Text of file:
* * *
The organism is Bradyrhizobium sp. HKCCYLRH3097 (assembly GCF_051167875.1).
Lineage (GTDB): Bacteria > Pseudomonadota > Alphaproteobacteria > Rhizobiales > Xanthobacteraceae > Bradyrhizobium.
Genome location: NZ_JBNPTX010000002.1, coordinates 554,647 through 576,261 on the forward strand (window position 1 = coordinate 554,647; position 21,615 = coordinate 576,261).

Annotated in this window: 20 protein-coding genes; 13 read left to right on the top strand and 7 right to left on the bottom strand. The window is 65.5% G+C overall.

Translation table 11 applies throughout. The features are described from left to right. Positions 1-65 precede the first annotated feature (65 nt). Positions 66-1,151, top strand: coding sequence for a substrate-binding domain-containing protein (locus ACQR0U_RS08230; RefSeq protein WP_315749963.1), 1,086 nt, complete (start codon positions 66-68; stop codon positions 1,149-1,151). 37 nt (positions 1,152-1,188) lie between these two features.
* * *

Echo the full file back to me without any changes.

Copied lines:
The organism is Bradyrhizobium sp. HKCCYLRH3097 (assembly GCF_051167875.1).
Lineage (GTDB): Bacteria > Pseudomonadota > Alphaproteobacteria > Rhizobiales > Xanthobacteraceae > Bradyrhizobium.
Genome location: NZ_JBNPTX010000002.1, coordinates 554,647 through 576,261 on the forward strand (window position 1 = coordinate 554,647; position 21,615 = coordinate 576,261).

Annotated in this window: 20 protein-coding genes; 13 read left to right on the top strand and 7 right to left on the bottom strand. The window is 65.5% G+C overall.

Translation table 11 applies throughout. The features are described from left to right. Positions 1-65 precede the first annotated feature (65 nt). Positions 66-1,151, top strand: coding sequence for a substrate-binding domain-containing protein (locus ACQR0U_RS08230; RefSeq protein WP_315749963.1), 1,086 nt, complete (start codon positions 66-68; stop codon positions 1,149-1,151). 37 nt (positions 1,152-1,188) lie between these two features.